The new president of design at Hyundai, Peter Schreyer, is planning to evolve the Korean giant’s design rather than revolutionise it, in the same way he did with Kia.
“Of course I need to spend a lot of time on Hyundai because Kia I know very well and have been with for several years now. I think I need to put quite a lot of focus on Hyundai in the near future.”
The Korean sister brands, Kia and Hyundai, have many models that are based on the same platform and technology, but are distinguished by their design and execution, with Hyundai taking a generally more conservative approach than its smaller sibling. Will this change with Schreyer in charge?
“I think that Hyundai has made some bold moves in design and creating lot of attention and being successful. So I’m not planning to throw that away and do something completely different. I think it needs to be bold, and there are lots of cars in progress.”
It’s unlikely, though, that any change Schreyer makes will be seen in the near future. The design of the next-generation Hyundai Genesis for example, has already been locked in, as has a number of other products which are yet to come to fruition. It’s far more likely to be years before the Schreyer influence filters through to Hyundai cars.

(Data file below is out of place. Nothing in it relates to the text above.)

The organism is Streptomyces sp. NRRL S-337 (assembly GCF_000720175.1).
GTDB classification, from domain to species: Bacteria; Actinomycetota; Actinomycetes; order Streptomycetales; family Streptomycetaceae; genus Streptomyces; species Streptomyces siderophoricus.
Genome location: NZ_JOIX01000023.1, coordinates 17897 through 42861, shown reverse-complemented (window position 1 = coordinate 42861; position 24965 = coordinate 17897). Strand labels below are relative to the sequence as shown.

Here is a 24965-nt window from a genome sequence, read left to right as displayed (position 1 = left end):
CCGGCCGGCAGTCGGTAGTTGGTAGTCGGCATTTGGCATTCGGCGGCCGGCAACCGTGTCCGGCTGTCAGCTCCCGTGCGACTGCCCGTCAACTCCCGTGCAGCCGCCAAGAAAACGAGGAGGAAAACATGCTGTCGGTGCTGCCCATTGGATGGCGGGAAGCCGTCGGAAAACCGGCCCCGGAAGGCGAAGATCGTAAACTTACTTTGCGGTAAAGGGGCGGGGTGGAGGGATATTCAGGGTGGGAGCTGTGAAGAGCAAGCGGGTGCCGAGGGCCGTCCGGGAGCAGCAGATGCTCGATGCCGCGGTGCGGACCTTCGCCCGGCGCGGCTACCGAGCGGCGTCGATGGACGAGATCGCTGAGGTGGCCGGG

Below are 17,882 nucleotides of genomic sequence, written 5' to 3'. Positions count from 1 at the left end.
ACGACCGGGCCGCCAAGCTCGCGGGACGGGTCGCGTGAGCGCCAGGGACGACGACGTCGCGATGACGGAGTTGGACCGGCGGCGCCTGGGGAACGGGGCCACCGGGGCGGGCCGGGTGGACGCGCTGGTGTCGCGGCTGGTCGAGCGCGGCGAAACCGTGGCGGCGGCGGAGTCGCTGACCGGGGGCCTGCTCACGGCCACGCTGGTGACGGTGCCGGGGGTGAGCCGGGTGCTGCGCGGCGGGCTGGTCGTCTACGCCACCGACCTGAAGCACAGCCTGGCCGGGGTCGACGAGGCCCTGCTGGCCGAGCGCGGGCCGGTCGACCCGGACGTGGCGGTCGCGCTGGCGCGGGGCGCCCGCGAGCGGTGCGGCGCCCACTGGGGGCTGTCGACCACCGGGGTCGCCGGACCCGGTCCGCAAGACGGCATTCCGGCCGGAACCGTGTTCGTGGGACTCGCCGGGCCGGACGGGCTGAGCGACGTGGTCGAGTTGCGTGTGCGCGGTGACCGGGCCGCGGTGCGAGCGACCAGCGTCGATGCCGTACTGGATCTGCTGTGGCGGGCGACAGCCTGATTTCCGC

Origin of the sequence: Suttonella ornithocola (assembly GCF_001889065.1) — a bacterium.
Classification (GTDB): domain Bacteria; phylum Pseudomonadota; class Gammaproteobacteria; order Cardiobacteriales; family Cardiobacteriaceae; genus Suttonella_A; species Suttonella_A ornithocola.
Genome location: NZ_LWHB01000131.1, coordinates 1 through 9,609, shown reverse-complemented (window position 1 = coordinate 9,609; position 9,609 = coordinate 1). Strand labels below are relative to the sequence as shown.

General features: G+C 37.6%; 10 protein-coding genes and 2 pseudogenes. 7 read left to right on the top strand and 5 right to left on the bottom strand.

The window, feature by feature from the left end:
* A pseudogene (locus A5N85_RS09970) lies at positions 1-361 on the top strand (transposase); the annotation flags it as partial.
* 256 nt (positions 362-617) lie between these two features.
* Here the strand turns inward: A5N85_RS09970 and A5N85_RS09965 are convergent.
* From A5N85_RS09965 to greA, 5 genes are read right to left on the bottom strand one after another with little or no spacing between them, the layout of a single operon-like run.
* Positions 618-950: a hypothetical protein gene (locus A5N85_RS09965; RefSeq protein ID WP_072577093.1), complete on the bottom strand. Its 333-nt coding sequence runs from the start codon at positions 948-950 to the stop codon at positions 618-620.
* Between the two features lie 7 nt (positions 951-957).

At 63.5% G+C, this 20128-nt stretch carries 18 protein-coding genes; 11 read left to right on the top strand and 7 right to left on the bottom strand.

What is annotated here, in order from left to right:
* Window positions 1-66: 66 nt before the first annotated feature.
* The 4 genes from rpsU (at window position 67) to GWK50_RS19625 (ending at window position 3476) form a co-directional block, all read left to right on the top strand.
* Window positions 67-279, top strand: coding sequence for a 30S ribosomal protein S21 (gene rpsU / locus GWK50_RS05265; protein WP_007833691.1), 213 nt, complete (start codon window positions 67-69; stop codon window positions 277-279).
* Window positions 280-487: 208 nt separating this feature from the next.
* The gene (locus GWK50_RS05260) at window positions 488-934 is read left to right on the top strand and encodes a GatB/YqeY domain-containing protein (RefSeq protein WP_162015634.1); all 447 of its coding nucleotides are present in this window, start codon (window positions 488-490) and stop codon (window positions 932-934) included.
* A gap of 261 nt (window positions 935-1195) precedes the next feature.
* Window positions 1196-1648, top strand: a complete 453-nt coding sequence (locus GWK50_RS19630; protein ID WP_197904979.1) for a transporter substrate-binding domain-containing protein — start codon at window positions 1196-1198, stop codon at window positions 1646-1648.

“I think we need to focus on the direction and you need to give me a bit of time as well.”
Furthermore, Schreyer said he is likely to continue on with Hyundai’s Fluidic Sculpture design philosophy for the time being, which means any changes are likely to be evolutionary at best.
It will certainly be a challenging task to have the same chief designer for two separate brands that already share so much in terms of engineering and technology, but Schreyer seems unfazed.
“I have a job now that concerns both [brands] and I look at both from a slightly different perspective.”
As Schreyer’s work with Kia has arguably set the benchmark for automotive design in the segment, there’s no doubt that the pressure to produce even more attractive cars for both Kia and Hyundai has never been so high. The expectation now from customers and the industry remains at unprecedented levels, particularly for two brands that less than a decade ago were simply not on the map for design direction.